In 2019 Water Research Australia celebrated 10 years since our successful transition from a Cooperative Research Centre (CRC) to an industry-funded organisation. Past CEOs joined us to share this milestone and reflect on our success to date.
The origins of Water Research Australia Limited (WaterRA) date back 20 years to the Cooperative Research Centre for Water Quality and Treatment (CRC WQT). WaterRA and its predecessor organisations represent a unique, long-standing and collaborative partnership model that benefits all sectors of the Australian water industry and the community.
The CRC WQT ran for 14 years over two funding terms from 1995 – 2008. The CRC WQT grew into a well-supported, diverse Australian industry/research network – that also built enduring partnerships with international organisations in many countries facing similar water issues.
As the CRC WQT approached the end of its second funding cycle, the Governing Boards of the CRC WQT and Water Services Association of Australia (WSAA) worked together to establish a self-funded entity that could build on the successful work of the CRC WQT.
The formation of Water Quality Research Australia (WQRA) was an initiative of a significant representative group of Australia’s water industry participants, water research centres and related organisations that saw the need for an independent organisation that could deliver a responsive research agenda to meet the needs of water supply managers in a time of accelerated change. WQRA was launched in late 2008 as a profit-for-purpose, member funded company with a representative Board of Directors led by an independent Chair.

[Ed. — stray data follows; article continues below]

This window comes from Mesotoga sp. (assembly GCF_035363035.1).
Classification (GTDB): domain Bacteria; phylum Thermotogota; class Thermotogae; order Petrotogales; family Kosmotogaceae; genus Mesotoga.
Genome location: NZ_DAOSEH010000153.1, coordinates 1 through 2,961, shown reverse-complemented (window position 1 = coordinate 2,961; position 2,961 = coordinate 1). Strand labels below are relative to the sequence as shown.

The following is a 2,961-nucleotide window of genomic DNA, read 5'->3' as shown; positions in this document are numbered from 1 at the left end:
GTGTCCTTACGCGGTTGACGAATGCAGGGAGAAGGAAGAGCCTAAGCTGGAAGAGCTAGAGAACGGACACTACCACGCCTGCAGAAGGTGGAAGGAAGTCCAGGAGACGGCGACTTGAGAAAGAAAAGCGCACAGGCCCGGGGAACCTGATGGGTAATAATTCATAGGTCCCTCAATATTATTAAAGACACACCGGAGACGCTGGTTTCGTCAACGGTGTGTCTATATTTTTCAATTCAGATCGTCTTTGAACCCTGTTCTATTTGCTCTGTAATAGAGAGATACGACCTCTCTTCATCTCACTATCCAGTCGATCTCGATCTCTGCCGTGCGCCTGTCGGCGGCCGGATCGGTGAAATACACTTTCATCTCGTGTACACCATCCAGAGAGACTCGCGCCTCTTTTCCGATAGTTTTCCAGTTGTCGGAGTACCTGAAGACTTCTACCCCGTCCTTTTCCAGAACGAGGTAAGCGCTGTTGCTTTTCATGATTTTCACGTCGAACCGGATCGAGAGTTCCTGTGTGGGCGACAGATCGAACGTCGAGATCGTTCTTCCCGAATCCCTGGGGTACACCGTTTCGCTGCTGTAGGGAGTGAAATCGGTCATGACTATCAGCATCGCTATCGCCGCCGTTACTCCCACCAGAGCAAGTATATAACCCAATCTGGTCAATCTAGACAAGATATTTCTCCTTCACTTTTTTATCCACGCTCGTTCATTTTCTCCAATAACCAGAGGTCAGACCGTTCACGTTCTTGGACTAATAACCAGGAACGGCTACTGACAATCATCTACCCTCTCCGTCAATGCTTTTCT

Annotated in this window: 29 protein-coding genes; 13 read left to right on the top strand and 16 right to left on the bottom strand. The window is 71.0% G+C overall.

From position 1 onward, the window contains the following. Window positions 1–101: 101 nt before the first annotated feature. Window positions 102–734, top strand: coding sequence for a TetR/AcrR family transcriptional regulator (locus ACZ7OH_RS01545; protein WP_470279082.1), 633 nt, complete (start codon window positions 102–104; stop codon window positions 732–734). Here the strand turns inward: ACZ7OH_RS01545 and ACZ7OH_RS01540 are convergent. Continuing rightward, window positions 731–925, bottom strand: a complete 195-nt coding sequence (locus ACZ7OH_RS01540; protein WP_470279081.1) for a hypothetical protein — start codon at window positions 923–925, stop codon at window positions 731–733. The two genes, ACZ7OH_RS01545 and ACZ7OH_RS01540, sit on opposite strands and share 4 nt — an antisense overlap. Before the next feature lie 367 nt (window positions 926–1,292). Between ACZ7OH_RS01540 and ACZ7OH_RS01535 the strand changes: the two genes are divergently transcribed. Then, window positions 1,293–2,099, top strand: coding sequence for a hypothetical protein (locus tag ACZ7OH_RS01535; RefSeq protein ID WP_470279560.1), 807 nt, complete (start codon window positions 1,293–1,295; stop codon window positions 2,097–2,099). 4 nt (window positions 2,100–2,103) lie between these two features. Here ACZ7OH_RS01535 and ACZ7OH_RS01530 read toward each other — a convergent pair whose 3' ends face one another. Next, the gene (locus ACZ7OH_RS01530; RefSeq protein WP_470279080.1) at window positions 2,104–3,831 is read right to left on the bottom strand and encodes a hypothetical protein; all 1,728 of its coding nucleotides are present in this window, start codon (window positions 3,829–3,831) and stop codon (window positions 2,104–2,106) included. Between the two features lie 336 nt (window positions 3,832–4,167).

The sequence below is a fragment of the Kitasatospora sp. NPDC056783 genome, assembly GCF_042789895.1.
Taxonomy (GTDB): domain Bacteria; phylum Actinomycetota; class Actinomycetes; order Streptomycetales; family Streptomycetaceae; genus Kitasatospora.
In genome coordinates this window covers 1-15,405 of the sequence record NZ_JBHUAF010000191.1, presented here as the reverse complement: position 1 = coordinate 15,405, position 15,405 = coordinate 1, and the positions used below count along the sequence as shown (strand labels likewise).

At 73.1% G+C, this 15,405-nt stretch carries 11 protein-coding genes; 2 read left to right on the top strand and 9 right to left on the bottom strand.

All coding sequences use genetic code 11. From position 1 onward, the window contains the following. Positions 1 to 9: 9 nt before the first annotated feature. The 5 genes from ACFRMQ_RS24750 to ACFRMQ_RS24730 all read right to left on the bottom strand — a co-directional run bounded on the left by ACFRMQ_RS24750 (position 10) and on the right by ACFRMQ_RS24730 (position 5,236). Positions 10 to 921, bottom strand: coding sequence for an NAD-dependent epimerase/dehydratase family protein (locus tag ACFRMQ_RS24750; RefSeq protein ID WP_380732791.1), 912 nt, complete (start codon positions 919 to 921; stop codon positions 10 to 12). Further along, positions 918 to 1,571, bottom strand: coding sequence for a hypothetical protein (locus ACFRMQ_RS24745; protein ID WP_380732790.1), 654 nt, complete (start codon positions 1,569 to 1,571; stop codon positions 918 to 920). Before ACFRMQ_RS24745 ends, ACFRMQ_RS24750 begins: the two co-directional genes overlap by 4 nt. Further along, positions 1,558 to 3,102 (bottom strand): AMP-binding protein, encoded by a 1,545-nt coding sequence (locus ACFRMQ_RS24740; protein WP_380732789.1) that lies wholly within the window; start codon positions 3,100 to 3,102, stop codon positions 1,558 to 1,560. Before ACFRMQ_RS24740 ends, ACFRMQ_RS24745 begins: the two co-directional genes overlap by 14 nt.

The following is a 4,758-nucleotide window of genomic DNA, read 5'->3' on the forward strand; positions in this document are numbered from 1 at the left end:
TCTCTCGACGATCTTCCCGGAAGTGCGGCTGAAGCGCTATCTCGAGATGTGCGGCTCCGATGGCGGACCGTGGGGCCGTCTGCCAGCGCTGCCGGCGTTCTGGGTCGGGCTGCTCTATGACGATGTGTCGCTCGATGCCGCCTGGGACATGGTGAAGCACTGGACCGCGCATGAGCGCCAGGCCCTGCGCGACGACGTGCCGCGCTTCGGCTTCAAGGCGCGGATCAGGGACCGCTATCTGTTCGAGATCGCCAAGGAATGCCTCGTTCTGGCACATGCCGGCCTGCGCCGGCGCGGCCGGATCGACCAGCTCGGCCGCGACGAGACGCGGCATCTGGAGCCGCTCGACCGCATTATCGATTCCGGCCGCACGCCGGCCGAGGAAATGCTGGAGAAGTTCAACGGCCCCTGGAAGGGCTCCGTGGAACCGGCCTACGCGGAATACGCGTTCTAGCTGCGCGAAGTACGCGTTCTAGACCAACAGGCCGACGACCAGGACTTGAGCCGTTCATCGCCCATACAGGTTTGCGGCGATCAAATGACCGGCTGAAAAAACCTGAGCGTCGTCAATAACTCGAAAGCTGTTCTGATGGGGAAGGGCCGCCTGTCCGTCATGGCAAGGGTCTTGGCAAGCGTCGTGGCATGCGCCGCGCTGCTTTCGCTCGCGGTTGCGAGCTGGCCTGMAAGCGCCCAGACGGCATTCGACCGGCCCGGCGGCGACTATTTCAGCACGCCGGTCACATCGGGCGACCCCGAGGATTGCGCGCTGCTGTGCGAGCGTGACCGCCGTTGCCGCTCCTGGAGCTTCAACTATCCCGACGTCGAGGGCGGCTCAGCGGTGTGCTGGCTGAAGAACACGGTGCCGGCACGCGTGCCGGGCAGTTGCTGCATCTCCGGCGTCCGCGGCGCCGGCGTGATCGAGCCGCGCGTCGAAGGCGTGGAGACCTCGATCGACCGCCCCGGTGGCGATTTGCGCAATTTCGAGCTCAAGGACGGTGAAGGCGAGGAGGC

Over the 14 years that the CRC WQT operated it received $40.2M in cash from the Federal Government and industry partners and $57.6M in kind - a total of $97.8M invested in research for the industry.
The CRC WQT ceased in July 2008 and Water Quality Research Australia Ltd was incorporated a year earlier to allow some overlap with, and transition from, the existing CRC WQT.
At the conclusion of the CRC WQT, more than 80 research reports had been completed. One of the key outcomes of the CRC WQT was the translation of research outputs into the development of the Water Quality Management Framework, which was incorporated into the Australian Drinking Water Guidelines.
The establishment of WQRA marked the successful transition from a CRC model to an industry-funded company – a major achievement in itself. Furthermore it provided evidence of commitment by the water industry and its research partners to continue to address the needs of the Australian water industry through its facilitation of excellence and collaboration in national water R&D projects.
When WQRA was created, it was recognised that it would have to be focussed and efficient to maximise research impact with a lower income, post-CRC WQT. After five years, the partners in WQRA had many runs on the board – a diverse and stimulating portfolio of projects, a loyal and engaged membership, a group of bright post-graduate students and new initiatives designed to improve business effectiveness and implementation of the research outcomes. All of this was achieved by leveraging off contributions by the membership.
It was clear, however, that there is potential for a bigger role in the Australian water industry landscape. The ambition of the Board, Management and staff, for WQRA was to grow the business significantly, and in 2013 the Board and Membership voted overwhelmingly to change the company’s name to Water Research Australia Limited, including updating the constitution to reflect a broader scope of work.
Water Research Australia came into being on July 1, 2013 and continues to build on the strengths in networking, collaboration, project delivery and scientific excellence of its predecessors.
The inaugural CRC WQT Board in 1995